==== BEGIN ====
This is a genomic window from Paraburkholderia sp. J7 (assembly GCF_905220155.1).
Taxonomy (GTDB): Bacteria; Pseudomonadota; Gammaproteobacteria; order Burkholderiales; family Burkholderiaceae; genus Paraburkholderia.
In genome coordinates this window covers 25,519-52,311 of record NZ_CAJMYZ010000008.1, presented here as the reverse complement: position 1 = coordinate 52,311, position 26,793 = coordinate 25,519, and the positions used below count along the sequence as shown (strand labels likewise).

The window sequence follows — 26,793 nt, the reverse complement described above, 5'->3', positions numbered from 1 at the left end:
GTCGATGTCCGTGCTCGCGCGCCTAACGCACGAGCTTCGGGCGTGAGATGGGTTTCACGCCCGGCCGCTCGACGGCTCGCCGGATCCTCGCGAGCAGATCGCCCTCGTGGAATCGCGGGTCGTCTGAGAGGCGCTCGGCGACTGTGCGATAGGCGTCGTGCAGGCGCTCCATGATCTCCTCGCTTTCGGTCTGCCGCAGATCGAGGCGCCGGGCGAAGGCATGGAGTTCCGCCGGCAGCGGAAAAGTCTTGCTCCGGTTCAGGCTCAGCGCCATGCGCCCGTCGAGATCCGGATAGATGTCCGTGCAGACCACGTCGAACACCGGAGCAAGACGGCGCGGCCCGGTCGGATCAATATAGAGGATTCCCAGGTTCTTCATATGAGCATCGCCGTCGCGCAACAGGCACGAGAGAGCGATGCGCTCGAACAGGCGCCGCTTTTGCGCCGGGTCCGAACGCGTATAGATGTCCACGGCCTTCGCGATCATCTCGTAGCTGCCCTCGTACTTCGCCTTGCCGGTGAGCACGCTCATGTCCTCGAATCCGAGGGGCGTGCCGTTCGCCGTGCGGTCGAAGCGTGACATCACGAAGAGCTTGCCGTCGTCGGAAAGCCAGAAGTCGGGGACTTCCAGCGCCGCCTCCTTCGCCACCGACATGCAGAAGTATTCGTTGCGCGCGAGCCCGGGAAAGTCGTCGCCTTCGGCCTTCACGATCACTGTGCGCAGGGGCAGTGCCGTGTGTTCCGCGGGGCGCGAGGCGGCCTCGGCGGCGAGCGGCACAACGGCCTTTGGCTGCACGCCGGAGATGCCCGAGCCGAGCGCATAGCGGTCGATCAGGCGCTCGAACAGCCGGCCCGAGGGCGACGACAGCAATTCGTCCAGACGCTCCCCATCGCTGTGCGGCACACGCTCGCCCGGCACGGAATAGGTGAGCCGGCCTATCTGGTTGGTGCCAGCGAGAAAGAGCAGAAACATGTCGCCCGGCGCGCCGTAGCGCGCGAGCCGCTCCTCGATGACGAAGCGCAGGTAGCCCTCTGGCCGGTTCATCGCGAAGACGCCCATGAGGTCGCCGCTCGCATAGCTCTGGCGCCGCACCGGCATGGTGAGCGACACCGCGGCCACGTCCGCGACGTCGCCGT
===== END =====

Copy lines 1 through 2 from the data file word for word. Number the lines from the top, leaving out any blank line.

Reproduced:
This is a genomic window from Paraburkholderia sp. J7 (assembly GCF_905220155.1).
Taxonomy (GTDB): Bacteria; Pseudomonadota; Gammaproteobacteria; order Burkholderiales; family Burkholderiaceae; genus Paraburkholderia.